Many people have a misconception as to what the “No-Fault” Law actually is.
Most people believe that the “No-Fault” law means that if there is an accident no one is at fault, which is fundamentally untrue.
What the “No-Fault” law does is require drivers to carry a certain amount personal injury protection, which allows for quick and effective compensation, regardless of fault.
The trade-off is a limitation on the right to sue for noneconomic damages, or pain and suffering. In 2012, there have been several reforms made to this law, which has been in effect since January 1, 1972. You can find the entire “No-Fault” Law Outlined in Florida Statute 627.730-627.7405.
The 2012 Changes to Florida's No-Fault Laws are Outlined Below
I. Changes in Medical Benefit Restrictions and Limitations (Florida Statute 627.733)
A. Policyholder must seek medical care within 14 days of injury to file a PIP claim. They must be treated in an emergency room, by emergency personnel, or by someone with an MD, DO, DC, or DDS designation.
B. All medical coverage is limited to $2500, unless they have an “Emergency Medical Condition.” An EMC is defined as something that (i) seriously jeopardizes the patient’s health, (ii) causes a serious impairment to bodily function, or (iii) causes serious dysfunction of any bodily organ or body part.
C. Medical coverage limited to initial injury diagnosis. PIP only covers follow-up treatment to injuries initially diagnosed. Anything diagnosed at a later date does not apply.
D. Massage and Acupuncture are no longer considered medical expenses to be covered.
E. Effective March 1 of each year, the applicable fee schedule or payment limitations apply until any changes that occur the following March 1.
F. Provider may resubmit a bill within 15 days if it is found to have an error that needs correction.
II. Changes in Exemption for Clinic Licensure (Florida Statute 400.995)
Effective January 1, 2013, failure to obtain a required clinic licensure makes all charges NOT reimbursable under PIP coverage. This means that if the facility where you received medical treatment does not have the correct licenses, your medical bills will not be reimbursed, so make sure you are seeing an eligible physician.
III. Consequences for Healthcare Providers Convicted of Fraud (Florida Statute 817.234)
If a healthcare provider is convicted of PIP fraud, they will lose their medical license for 5 years, and be unable to receive PIP reimbursement for 10 years, as of July 1.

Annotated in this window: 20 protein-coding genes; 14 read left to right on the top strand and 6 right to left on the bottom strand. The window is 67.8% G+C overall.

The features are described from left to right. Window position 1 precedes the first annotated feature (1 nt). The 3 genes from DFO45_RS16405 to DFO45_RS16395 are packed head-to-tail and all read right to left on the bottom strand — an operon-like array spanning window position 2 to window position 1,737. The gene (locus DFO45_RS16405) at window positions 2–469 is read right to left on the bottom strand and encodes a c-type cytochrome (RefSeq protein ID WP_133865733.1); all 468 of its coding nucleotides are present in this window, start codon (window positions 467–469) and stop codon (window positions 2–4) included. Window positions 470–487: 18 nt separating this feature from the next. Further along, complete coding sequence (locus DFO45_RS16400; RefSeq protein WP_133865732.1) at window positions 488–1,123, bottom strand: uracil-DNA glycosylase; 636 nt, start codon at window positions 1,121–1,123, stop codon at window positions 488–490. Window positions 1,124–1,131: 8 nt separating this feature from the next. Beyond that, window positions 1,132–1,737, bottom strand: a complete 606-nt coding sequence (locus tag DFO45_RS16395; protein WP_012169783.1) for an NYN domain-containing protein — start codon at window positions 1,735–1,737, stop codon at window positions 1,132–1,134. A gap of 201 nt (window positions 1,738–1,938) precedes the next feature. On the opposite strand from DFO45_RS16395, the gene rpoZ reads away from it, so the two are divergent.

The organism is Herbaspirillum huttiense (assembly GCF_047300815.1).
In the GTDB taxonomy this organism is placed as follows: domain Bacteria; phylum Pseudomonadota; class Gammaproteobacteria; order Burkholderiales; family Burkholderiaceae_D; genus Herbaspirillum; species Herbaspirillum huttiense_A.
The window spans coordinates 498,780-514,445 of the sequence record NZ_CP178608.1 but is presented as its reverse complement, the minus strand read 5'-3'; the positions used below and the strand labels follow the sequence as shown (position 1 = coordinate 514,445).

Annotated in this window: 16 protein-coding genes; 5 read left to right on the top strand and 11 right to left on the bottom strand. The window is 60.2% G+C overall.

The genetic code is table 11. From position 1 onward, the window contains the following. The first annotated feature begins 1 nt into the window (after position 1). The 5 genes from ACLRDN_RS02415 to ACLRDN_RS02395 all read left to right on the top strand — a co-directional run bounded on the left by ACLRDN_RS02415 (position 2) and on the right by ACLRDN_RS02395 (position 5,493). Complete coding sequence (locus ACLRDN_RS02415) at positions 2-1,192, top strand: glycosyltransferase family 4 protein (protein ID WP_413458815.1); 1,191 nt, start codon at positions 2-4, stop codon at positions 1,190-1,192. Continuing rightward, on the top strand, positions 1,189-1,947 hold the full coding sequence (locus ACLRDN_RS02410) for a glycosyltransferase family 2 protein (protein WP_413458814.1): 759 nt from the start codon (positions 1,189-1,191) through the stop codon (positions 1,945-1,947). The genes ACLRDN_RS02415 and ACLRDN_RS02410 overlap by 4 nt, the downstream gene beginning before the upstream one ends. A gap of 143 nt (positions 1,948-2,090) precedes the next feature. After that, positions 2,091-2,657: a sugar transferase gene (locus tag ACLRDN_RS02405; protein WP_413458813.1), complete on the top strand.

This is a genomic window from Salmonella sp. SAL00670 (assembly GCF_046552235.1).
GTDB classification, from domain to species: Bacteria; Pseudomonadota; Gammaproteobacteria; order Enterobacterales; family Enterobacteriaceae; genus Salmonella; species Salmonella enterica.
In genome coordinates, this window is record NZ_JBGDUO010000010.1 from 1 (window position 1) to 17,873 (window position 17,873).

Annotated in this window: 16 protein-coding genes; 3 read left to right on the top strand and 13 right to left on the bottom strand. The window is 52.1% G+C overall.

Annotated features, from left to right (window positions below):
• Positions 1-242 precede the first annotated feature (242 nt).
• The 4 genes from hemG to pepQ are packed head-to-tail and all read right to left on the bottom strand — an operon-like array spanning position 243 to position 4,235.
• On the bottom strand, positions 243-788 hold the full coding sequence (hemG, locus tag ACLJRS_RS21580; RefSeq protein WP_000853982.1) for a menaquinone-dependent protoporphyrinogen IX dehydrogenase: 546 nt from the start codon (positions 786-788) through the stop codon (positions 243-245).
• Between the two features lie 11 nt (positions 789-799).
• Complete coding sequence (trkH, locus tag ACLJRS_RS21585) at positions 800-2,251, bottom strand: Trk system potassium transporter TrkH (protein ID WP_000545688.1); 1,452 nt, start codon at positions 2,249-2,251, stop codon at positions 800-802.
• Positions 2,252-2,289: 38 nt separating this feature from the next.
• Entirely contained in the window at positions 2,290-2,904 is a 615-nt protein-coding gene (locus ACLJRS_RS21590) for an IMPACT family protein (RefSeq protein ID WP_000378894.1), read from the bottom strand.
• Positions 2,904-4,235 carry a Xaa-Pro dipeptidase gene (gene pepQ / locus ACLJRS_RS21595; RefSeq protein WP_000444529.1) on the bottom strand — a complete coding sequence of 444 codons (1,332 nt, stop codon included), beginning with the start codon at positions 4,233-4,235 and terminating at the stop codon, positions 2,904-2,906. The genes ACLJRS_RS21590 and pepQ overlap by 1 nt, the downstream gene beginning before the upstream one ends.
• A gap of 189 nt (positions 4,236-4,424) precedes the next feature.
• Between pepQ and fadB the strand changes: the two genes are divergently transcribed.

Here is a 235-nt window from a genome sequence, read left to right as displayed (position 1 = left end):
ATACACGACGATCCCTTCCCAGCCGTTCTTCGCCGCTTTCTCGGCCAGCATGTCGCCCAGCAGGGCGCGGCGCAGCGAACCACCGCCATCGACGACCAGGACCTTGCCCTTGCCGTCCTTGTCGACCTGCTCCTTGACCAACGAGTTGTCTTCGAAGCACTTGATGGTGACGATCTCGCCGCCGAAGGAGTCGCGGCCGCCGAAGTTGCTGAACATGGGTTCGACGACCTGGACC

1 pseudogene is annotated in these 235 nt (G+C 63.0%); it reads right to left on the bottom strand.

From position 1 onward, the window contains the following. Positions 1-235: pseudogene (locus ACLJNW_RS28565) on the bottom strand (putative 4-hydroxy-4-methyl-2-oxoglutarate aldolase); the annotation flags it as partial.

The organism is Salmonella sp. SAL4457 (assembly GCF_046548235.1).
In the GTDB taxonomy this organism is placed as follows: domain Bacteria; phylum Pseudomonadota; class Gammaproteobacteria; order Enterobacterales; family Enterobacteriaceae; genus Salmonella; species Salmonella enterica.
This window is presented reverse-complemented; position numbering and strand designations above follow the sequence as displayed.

IV. Ability to Obtain ledger of Insurance Payments: The insurer must provide copies of all records of payment made within 30 days if the claim goes to litigation.
V. Notifications associated with PIP Benefits being exhausted (Florida Statute 627.7401)
Insurers have 15 days to notify the policyholder if the limit has been reached. You and your healthcare provider should request immediate notification, if you don’t want to exceed the limit and pay the difference.
VI. Changes to requirements of Insured “complying with terms of policy” This requires the policyholder to have an examination under oath at the request of the insurer.
VII. Failure to Appear for Exams (Florida Statute 626.736(6))
If you fail to appear twice for a PIP Independent Medical Exam (IME), you create the presumption that the insured’s refusal was unreasonable.
VIII. Additional time to Pay Claims (Florida Statute 627.732(2))
Insurers have an additional 60 days to pay a claim if fraud is suspected.
IX. No Payments Owed (Florida Statute 817.505)
No payments are owed if there is a brokering of a split-fee or kickback arrangement. This is considered fraud.
X. Death Benefits (Florida Statute 627.736)
There is a $5,000 death benefit under PIP. Reformed PIP allows for $10,000 to cover medical bills incurred if they meet EMC standards.
XI. Elimination of Contingency Fee Risk Multipliers Attorney Fee award must (a) comply with professional standards, and (b) not overstate or inflate the number of hours spent on a case.
XII. Electronic Communication (Florida Statute 627.736(16))
Electronic forms of communication are now acceptable as long as all data is transferred securely
XIII. Rate Reductions PIP Premium rates must be reduced by 25% unless there is “clear and convincing” evidence to justify a lesser reduction, by January 1, 2014.
Representatives for the insurance companies that initiated the changes being made to the Florida “No Fault” Law did so with the spoken intention of lowering insurance premiums, while protecting the companies against fraud. Whether premium prices will go down has yet to be seen. If you have been in a car accident, consult with an attorney before receiving any major medical treatment, as once your PIP benefits have been exhausted, they cannot be restored.